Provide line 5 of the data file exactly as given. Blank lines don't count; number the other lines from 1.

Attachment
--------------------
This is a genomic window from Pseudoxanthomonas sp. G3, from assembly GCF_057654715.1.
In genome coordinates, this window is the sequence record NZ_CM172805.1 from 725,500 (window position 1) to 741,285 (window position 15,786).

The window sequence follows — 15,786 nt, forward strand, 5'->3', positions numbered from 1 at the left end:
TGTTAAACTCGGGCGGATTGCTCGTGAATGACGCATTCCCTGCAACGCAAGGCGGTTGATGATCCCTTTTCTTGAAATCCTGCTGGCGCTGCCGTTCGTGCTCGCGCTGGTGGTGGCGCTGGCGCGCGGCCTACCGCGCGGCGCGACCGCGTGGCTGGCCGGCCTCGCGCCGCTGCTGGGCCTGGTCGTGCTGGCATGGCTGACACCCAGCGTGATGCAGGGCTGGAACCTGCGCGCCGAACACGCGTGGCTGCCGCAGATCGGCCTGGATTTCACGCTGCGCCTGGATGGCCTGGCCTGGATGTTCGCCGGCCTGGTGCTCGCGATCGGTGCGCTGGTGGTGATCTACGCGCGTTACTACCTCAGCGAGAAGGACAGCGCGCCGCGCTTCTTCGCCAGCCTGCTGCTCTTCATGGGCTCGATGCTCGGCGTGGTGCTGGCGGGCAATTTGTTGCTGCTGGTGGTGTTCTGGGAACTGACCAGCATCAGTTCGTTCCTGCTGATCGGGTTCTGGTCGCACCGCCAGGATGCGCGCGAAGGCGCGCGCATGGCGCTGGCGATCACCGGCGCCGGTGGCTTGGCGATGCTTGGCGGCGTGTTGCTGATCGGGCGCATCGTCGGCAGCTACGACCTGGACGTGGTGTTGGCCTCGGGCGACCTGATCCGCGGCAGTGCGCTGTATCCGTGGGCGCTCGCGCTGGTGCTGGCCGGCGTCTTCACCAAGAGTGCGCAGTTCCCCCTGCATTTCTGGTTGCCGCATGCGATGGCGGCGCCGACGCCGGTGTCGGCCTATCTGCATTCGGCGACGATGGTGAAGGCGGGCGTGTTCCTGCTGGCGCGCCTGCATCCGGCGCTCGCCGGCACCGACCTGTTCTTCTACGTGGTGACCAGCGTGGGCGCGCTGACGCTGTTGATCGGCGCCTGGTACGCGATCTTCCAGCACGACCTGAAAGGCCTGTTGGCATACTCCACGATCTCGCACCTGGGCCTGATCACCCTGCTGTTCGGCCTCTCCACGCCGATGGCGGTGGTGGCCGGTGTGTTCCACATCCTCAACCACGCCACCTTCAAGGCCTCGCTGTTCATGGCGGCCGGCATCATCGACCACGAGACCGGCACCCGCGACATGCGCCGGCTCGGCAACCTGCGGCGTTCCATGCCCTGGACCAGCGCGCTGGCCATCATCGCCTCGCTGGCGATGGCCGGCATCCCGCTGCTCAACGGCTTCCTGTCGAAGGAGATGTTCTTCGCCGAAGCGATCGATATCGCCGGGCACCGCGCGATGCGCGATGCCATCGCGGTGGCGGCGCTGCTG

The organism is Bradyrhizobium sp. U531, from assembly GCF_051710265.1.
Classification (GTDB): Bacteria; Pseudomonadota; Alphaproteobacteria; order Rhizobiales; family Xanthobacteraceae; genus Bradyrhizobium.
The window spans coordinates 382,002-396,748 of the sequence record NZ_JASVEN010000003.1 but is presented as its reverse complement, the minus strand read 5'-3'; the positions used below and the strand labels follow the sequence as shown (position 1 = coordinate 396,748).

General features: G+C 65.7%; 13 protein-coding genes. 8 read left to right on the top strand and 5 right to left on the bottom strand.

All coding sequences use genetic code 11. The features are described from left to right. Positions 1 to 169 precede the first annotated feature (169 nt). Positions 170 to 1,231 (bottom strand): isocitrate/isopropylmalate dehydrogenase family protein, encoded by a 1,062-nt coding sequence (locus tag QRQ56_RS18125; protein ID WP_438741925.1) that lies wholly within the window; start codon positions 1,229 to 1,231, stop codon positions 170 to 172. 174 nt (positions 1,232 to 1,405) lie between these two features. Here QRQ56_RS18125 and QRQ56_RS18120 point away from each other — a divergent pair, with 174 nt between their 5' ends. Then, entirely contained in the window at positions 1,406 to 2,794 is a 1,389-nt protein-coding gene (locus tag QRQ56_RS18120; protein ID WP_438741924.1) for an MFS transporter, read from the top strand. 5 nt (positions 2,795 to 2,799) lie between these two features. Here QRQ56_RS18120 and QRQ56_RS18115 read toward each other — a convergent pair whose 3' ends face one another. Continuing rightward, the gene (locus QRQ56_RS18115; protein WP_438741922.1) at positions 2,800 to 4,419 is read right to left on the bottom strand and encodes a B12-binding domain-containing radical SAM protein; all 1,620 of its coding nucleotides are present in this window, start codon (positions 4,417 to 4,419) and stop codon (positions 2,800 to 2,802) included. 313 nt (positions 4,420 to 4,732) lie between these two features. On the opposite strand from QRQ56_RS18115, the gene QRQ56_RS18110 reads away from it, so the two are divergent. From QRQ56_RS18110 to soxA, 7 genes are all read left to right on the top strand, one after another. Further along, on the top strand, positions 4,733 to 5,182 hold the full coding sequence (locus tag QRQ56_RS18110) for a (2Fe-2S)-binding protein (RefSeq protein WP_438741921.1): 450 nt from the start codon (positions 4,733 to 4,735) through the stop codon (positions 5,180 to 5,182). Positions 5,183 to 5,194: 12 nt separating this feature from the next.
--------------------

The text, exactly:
The organism is Bradyrhizobium sp. U531, from assembly GCF_051710265.1.